The Austrian Constitutional Court (VfGH) announced today the annulment of Austria’s anachronistic and discriminatory denial of citizenship iure sanguinis to children of Austrian fathers born out of wedlock (Judgmenet of Nov 29, 2012, G 66/12-7, G 67/12-7). It largely followed the ECtHR’s legal opinion in the Case of Genovese v Malta (Judgment of 11 Oct 2011, No. 53124/09) by stating that the provisions requiring binational parents to be married at the time of birth were discriminatory under Articles 8 and 14 of the ECHR (§ 7 (1) and (3) of the Citizenship Act). The Court set a timeframe until 1 Jan 2014 for the judgment to take effect in order to allow the legislator to amend the law.
Inconsistently, it argued that there was an important difference between ‘legitimate’ and ‘illegitimate fathers’ which would pose a valuable ground for justifying that children born out of wedlock did not have to acquire citizenship at birth automatically but that in certain cases children could be required to ask for naturalisation, especially if the declaration or recognition of paternity did not take place immediately after birth (paras 40, 41 of the judgment). This alleged difference could be taken into consideration by the legislator. This opinion is at odds with the clear finding of the ECtHR not only in the Case of Genovese but with the permanent jurisprudence of the Strasbourg Court that “very weighty reasons would … have to be advanced before a difference of treatment on the ground of birth out of wedlock could be regarded as compatible with the Convention” (Case of Inze v Austria, 28 Oct 1987, No. 8695/79, para 41).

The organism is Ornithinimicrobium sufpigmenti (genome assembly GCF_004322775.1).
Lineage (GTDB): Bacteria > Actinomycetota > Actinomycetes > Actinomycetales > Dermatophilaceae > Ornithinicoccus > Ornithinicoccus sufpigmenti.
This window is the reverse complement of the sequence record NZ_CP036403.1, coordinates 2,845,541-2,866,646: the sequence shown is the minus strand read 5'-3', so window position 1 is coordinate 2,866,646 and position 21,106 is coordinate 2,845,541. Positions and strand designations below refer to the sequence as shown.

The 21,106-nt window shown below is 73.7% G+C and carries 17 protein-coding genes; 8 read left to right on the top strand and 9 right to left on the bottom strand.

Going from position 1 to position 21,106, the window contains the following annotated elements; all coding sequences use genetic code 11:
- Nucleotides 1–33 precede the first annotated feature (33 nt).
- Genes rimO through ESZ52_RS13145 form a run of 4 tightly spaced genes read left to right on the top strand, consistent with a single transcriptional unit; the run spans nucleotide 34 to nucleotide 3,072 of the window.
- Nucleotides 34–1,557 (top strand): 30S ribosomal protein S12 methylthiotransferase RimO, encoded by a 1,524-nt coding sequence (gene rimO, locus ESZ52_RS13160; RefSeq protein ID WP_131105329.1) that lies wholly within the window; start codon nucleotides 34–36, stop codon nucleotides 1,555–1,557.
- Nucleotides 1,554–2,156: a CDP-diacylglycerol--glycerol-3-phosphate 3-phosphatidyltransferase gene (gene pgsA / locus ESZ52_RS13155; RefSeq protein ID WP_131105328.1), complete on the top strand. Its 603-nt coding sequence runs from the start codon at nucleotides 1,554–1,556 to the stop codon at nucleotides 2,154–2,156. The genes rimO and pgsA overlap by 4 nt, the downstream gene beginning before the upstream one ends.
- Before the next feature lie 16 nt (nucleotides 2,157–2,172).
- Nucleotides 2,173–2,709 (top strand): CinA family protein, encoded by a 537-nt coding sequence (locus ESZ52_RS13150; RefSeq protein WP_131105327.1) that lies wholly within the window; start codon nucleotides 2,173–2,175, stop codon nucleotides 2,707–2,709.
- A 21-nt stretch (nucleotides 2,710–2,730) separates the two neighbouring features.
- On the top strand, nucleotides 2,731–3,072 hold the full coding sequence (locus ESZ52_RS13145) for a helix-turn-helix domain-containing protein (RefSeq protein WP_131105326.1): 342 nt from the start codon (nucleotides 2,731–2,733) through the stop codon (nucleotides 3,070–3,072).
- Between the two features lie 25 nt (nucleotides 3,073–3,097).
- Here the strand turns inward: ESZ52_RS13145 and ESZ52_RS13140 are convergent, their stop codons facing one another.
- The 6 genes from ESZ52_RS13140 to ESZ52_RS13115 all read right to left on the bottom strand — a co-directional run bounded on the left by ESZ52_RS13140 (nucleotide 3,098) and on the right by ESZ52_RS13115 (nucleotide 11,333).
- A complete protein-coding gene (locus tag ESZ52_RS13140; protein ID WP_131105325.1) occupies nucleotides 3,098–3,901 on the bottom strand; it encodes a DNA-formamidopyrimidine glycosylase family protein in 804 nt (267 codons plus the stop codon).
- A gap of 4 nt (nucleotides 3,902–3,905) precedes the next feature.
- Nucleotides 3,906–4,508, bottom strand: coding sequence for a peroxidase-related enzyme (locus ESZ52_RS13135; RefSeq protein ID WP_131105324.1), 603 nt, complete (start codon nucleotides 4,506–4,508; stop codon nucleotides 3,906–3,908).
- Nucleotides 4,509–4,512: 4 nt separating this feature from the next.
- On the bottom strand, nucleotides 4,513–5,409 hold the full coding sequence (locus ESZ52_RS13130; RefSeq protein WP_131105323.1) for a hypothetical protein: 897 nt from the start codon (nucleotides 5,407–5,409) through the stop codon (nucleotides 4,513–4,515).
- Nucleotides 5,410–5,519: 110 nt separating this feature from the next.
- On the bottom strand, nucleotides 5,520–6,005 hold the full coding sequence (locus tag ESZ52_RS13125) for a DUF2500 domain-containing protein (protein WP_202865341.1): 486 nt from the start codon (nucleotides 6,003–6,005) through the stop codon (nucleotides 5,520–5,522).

Read the full text of the judgment (in German)
Read a commentary in Der Standard (17 Jan. 2013) by Gerd Valchars and Joachim Stern (in German)